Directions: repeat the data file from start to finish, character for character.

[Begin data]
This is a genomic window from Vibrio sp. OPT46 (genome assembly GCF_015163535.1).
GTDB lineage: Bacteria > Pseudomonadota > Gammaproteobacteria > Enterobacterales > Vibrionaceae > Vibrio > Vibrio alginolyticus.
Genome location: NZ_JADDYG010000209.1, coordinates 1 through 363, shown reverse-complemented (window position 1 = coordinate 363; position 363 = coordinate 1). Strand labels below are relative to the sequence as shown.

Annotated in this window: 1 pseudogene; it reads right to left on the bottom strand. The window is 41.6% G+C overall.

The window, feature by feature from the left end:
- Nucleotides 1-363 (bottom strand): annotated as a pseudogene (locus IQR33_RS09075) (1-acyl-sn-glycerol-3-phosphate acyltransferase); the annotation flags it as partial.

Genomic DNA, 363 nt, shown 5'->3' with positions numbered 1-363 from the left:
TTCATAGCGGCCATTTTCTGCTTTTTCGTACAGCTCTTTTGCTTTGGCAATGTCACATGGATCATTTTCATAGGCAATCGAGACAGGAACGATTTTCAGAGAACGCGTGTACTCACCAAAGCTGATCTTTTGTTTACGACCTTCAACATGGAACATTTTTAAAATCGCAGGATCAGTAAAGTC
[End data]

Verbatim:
This is a genomic window from Vibrio sp. OPT46 (genome assembly GCF_015163535.1).
GTDB lineage: Bacteria > Pseudomonadota > Gammaproteobacteria > Enterobacterales > Vibrionaceae > Vibrio > Vibrio alginolyticus.
Genome location: NZ_JADDYG010000209.1, coordinates 1 through 363, shown reverse-complemented (window position 1 = coordinate 363; position 363 = coordinate 1). Strand labels below are relative to the sequence as shown.

Annotated in this window: 1 pseudogene; it reads right to left on the bottom strand. The window is 41.6% G+C overall.

The window, feature by feature from the left end:
- Nucleotides 1-363 (bottom strand): annotated as a pseudogene (locus IQR33_RS09075) (1-acyl-sn-glycerol-3-phosphate acyltransferase); the annotation flags it as partial.

Genomic DNA, 363 nt, shown 5'->3' with positions numbered 1-363 from the left:
TTCATAGCGGCCATTTTCTGCTTTTTCGTACAGCTCTTTTGCTTTGGCAATGTCACATGGATCATTTTCATAGGCAATCGAGACAGGAACGATTTTCAGAGAACGCGTGTACTCACCAAAGCTGATCTTTTGTTTACGACCTTCAACATGGAACATTTTTAAAATCGCAGGATCAGTAAAGTC